Overclocking the 7900X on the X299 Creation is the same as other X299 boards. for the most part, VCore will be your main adjustment although in some cases you may need to tweak r fine-tune the VCCIN. Some X299 boards may overvolt or under-volt the VCCIN which will lead to an unstable overclock. In the case of the X299 Creation, it was at a safe 1.91VCCIN when trying to a 4.5GHz all core overclock. The VCore we were able to achieve was quite good coming in at a 1.15VCore with a slight uplift from the Max LLC setting resulting in a final 1.166. I actually could push it slightly lower but I tend to stay on the higher side by a tick or two as HEDT are usually used in heavily loaded scenarios. With that being the case I need to ensure that it has good stability for longer duration pulls.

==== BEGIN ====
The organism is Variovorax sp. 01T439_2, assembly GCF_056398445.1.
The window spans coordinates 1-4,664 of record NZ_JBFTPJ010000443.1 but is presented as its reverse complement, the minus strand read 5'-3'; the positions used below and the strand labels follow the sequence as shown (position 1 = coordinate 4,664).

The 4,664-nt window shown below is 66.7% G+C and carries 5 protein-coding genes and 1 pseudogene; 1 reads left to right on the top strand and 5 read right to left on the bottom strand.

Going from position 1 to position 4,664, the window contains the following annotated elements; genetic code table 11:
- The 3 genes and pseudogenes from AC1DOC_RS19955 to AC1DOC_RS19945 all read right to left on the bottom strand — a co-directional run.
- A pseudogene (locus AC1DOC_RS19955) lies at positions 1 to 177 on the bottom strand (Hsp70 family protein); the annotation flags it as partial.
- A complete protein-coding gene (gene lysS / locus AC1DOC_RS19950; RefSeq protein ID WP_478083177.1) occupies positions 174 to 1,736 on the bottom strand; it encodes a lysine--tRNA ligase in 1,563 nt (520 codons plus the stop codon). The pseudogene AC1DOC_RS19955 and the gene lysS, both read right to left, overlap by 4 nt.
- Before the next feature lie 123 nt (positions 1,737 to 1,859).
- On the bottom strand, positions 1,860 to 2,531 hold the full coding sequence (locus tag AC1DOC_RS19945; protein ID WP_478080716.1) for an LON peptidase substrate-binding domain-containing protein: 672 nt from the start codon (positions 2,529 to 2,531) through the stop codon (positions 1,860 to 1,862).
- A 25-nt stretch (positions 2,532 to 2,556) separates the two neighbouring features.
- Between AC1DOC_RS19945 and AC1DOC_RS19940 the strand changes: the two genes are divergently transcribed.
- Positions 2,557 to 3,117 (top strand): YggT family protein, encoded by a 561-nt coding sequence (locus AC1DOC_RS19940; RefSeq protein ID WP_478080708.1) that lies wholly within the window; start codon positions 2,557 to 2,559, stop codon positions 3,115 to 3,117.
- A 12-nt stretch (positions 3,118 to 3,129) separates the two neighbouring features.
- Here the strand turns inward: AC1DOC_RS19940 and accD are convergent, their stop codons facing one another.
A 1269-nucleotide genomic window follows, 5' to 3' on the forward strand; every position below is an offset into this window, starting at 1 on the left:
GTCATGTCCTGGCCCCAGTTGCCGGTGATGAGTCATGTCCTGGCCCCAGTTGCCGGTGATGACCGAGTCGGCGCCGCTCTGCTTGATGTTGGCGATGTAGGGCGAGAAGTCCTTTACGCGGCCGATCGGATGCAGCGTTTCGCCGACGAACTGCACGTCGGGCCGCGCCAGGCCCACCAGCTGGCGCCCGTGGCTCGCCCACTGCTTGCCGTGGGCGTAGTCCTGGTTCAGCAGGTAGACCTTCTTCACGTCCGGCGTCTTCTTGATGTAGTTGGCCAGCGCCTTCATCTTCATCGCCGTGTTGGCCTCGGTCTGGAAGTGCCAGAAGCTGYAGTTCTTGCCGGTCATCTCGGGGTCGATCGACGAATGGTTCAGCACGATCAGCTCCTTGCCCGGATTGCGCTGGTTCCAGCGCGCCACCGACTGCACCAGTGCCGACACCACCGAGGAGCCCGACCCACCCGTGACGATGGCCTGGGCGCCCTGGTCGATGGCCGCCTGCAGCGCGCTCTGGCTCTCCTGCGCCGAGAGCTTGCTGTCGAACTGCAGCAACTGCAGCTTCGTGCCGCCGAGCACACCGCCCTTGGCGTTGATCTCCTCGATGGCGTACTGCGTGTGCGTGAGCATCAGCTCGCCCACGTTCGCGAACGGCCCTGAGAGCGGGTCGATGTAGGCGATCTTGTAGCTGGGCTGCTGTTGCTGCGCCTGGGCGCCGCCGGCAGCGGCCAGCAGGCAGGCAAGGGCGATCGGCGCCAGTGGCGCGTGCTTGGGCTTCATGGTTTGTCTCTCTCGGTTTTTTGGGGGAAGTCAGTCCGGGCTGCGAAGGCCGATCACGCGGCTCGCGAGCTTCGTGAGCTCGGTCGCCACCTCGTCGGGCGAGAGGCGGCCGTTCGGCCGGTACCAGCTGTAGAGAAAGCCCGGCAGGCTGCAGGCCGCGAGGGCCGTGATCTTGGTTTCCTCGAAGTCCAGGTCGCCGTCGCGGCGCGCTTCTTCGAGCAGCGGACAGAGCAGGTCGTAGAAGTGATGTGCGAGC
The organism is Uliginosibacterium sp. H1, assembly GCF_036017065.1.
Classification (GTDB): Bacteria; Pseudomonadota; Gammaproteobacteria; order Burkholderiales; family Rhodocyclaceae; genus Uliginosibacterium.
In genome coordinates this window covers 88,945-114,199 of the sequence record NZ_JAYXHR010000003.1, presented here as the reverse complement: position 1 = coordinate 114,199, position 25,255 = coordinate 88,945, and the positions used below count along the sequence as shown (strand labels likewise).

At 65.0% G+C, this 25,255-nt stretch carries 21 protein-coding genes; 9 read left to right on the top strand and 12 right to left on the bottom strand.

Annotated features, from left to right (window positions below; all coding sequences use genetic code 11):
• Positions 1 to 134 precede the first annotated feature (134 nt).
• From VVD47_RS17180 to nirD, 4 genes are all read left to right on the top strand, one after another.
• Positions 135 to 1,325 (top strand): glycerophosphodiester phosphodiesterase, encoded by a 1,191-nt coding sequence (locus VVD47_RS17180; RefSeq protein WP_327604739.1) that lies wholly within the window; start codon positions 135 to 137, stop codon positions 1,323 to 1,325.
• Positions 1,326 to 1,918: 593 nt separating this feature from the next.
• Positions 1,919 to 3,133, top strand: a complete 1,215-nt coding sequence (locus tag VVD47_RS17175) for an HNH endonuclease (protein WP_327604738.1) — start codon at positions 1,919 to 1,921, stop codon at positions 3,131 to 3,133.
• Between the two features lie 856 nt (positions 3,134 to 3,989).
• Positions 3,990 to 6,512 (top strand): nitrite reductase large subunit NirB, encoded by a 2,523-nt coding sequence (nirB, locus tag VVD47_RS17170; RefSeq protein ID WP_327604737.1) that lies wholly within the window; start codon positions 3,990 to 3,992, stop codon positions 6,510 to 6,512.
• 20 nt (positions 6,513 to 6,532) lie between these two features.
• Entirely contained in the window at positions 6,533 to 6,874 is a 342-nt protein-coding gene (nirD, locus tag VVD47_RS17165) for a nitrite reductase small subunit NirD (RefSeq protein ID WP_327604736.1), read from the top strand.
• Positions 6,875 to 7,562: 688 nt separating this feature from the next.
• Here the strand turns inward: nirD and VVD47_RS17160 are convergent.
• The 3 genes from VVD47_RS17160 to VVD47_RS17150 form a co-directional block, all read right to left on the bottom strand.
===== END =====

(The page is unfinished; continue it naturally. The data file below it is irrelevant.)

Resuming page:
The MSI MEG X299 Creation achieved a nice performance uplift from the 4.5GHz overclock and as you can see evidenced above pulled up the entire system performance for both gaming and render loads.
For Thermals, we tested the platforms with real-world stress via a long video encode.
Here we see that although the 7900X has more cores, the larger package allows better thermal dissipation which allows a much cooler operating temp. the 9900K is a very capable processor but at a much smaller package size the thermal density is simply much higher for its given clock speed.
The power consumption is tested the same way as the thermals with a long video encode to simulate a real-world loading scenario.
Here once again even though the chip has more cores, it simply pulls less power due to the overall lower voltage required for its lower clock speed vs the 4.7-5GHz we saw from the 9900K.